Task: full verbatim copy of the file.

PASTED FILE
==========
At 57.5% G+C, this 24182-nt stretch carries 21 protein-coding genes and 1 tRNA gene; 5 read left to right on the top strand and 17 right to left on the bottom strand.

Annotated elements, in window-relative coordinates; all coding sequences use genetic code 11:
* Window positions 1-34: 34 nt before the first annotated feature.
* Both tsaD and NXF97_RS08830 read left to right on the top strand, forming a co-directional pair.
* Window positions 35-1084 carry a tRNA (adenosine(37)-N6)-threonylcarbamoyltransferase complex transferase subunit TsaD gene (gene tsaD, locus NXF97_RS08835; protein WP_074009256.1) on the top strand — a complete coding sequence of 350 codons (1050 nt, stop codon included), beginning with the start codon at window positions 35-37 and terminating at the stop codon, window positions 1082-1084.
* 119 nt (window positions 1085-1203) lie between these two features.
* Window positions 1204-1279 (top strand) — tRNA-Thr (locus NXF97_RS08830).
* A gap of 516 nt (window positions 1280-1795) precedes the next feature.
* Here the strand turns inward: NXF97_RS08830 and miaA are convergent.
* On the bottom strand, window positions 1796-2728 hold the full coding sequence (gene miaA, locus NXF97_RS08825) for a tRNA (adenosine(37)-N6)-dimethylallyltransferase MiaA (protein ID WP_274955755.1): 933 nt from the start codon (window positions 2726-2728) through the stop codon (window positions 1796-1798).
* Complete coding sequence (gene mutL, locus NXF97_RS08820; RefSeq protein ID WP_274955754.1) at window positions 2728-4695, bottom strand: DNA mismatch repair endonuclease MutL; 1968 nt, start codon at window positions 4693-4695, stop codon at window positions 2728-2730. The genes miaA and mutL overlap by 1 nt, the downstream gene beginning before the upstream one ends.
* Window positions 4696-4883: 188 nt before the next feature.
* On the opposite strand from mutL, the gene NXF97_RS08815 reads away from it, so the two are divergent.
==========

At 57.5% G+C, this 24182-nt stretch carries 21 protein-coding genes and 1 tRNA gene; 5 read left to right on the top strand and 17 right to left on the bottom strand.

Annotated elements, in window-relative coordinates; all coding sequences use genetic code 11:
* Window positions 1-34: 34 nt before the first annotated feature.
* Both tsaD and NXF97_RS08830 read left to right on the top strand, forming a co-directional pair.
* Window positions 35-1084 carry a tRNA (adenosine(37)-N6)-threonylcarbamoyltransferase complex transferase subunit TsaD gene (gene tsaD, locus NXF97_RS08835; protein WP_074009256.1) on the top strand — a complete coding sequence of 350 codons (1050 nt, stop codon included), beginning with the start codon at window positions 35-37 and terminating at the stop codon, window positions 1082-1084.
* 119 nt (window positions 1085-1203) lie between these two features.
* Window positions 1204-1279 (top strand) — tRNA-Thr (locus NXF97_RS08830).
* A gap of 516 nt (window positions 1280-1795) precedes the next feature.
* Here the strand turns inward: NXF97_RS08830 and miaA are convergent.
* On the bottom strand, window positions 1796-2728 hold the full coding sequence (gene miaA, locus NXF97_RS08825) for a tRNA (adenosine(37)-N6)-dimethylallyltransferase MiaA (protein ID WP_274955755.1): 933 nt from the start codon (window positions 2726-2728) through the stop codon (window positions 1796-1798).
* Complete coding sequence (gene mutL, locus NXF97_RS08820; RefSeq protein ID WP_274955754.1) at window positions 2728-4695, bottom strand: DNA mismatch repair endonuclease MutL; 1968 nt, start codon at window positions 4693-4695, stop codon at window positions 2728-2730. The genes miaA and mutL overlap by 1 nt, the downstream gene beginning before the upstream one ends.
* Window positions 4696-4883: 188 nt before the next feature.
* On the opposite strand from mutL, the gene NXF97_RS08815 reads away from it, so the two are divergent.